Collecting valid and trustworthy feedback on participants’ learning is essential for good professional development. Furthermore we believe it is time to radically reconsider the taken for granted use of anonymous written feedback if we want to take participants’ professionalism seriously. Therefore we designed and implemented a format with video-selfies during the InFo-TED Summer Academy –an international weeklong program for professionals engaged in teacher educator development (July 2018).
The assignment encompassed a two-step process. At the end of each day, before leaving the room, participants first made a SCRIPT-Stimulated Critical Reflection on Individual Perceptions and Thoughts, which consisted of brief answers to four questions:
After arriving in the hotel, they moved to step 2. This consisted of making an individual video-selfie (minimum 1’, maximum 5’ and simply recorded on laptop/smartphone), explaining and commenting on their SCRIPT. These private video-selfies remained the exclusive property of the maker and were made in their mother tongue.
For the final video on the last evening the second step was modified. In addition to using that day’s SCRIPT, participants were invited to attentively watch again their two private videos and prepare an inclusive SCRIPT using as guiding questions: “What did it mean for you to participate in this Summer Academy?” and “Do you think your colleagues should go next time? Why”. This final video-selfie had to be in English as it was to become public. The selfies were shared with other participants as the basis for a closure conversation. The videos were also collected by the organizers for program evaluation purposes.
The rationale for the design, implementation and facilitation of the video-selfies represented pedagogical principles in line with the InFo-TED model of professional development (Kelchtermans et al., 2017; Vanassche et al., 2015). As an act of reflective modelling, this rationale was presented and justified to all on the first day.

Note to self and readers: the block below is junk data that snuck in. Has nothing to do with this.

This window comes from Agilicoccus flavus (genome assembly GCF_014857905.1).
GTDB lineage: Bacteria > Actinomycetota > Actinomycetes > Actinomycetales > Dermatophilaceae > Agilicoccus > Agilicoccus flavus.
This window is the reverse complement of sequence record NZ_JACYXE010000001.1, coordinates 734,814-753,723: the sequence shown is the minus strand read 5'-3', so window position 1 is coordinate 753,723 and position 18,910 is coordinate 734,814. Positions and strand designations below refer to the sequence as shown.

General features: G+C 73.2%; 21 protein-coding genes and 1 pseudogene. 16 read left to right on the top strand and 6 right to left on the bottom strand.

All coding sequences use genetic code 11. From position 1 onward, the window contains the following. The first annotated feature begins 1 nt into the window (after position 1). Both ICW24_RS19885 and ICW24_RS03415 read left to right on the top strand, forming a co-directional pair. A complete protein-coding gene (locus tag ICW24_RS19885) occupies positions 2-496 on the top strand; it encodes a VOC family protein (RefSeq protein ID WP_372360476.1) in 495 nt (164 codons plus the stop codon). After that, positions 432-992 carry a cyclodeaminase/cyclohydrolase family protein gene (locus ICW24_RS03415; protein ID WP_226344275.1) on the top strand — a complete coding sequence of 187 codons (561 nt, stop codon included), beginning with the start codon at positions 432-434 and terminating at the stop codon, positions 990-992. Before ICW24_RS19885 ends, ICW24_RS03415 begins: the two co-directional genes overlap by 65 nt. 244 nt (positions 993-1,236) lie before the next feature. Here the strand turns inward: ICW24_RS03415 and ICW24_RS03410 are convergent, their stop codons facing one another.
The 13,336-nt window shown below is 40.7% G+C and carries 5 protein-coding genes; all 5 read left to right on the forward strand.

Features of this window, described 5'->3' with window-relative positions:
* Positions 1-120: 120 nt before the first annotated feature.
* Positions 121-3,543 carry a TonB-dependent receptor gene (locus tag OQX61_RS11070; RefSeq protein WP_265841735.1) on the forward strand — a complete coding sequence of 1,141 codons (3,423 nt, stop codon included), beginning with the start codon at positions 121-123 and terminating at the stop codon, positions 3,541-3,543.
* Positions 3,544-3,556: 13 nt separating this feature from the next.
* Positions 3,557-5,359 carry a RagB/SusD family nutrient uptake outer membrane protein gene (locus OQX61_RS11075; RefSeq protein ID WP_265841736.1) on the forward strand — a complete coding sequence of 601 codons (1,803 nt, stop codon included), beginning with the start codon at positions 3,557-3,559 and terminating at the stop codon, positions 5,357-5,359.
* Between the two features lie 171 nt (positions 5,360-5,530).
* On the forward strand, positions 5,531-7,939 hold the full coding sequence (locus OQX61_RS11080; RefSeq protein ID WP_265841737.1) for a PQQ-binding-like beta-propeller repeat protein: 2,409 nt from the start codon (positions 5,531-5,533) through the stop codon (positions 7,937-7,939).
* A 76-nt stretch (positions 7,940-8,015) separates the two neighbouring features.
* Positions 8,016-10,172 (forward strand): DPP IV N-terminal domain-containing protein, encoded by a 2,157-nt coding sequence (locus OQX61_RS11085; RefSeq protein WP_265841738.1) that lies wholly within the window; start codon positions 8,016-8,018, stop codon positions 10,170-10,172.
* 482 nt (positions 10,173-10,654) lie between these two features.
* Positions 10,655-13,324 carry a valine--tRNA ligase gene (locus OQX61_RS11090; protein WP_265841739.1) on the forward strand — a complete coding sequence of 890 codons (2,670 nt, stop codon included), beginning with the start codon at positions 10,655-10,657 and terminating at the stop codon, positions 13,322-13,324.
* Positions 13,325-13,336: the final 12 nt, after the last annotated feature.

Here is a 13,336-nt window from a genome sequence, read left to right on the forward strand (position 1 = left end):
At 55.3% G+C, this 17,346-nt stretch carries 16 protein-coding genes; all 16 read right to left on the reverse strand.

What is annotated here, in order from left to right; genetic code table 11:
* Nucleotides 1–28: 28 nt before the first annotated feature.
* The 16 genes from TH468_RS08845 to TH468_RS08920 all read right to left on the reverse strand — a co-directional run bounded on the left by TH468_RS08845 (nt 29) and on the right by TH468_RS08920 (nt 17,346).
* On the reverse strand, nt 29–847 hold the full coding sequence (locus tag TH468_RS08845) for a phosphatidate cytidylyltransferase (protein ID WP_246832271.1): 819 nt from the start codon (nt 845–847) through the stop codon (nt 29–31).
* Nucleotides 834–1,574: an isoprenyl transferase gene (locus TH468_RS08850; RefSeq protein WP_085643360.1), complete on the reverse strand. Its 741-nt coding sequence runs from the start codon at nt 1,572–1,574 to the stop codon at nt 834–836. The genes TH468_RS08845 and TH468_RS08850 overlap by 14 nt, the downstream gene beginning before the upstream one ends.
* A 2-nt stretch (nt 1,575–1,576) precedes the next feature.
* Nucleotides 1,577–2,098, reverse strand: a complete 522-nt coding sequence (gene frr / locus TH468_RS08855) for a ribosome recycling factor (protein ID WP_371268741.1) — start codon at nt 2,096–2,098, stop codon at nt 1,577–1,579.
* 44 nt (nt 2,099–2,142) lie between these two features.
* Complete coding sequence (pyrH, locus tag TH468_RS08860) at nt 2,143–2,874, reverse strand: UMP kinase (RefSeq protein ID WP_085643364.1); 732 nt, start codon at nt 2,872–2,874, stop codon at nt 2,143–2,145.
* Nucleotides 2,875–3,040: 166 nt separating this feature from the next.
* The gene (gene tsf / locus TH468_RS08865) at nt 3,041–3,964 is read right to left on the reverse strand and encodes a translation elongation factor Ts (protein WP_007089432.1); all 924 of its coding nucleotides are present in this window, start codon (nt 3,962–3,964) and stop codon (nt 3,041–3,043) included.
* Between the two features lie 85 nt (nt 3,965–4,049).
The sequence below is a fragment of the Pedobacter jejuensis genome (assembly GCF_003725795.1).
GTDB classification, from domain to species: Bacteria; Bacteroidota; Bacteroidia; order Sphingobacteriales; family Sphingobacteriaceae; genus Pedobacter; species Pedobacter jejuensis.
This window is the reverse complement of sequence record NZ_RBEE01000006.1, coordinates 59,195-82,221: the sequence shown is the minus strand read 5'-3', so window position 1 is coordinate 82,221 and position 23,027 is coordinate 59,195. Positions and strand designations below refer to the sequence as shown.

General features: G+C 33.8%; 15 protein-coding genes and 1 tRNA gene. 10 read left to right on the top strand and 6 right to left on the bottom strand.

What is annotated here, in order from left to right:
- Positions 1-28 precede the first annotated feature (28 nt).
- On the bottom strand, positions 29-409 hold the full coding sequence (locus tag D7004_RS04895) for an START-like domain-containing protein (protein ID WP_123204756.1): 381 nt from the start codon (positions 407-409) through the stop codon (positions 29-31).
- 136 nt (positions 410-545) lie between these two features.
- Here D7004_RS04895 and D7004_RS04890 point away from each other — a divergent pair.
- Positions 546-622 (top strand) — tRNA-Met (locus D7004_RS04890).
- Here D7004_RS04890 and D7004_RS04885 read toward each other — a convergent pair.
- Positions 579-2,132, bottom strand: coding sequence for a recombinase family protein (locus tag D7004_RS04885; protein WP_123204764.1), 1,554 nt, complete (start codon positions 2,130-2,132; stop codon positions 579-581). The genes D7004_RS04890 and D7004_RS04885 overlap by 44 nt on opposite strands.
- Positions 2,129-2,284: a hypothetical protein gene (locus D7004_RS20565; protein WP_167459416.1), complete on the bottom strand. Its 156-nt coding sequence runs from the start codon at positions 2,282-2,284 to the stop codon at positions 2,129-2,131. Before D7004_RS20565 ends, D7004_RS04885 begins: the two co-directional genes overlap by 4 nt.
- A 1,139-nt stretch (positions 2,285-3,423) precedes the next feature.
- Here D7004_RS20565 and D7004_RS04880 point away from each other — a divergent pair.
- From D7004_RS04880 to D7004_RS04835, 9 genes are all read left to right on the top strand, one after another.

In line with the idea of a professional learning community, we approached the participants as colleagues and professionals emphasizing dialogue, allowing them ownership and privacy, while also striving for the de-privatization of their learning. The video-selfies were to contribute to the quality of the professional development as well as allowing the collection of authentic and rich data on that process for evaluation and feedback. Pre-structuring the assignment (two-step process; the guiding questions) provided enough focus and boundary, while still giving the participants enough leeway to freely speak their mind on what they wanted to share. The recording was also less time-consuming than a rich written narrative.
By making the assignment an intrinsic part of the program, the group dynamics and the enacted culture of professional respect helped to reduce the insecurities some participants felt towards the videos. They could get used to the idea, experiment in private and have conversations about it with their peers to help them move out of their comfort-zone when needed. Ultimately the ownership as well as the ‘direction’ of the selfie remained with them.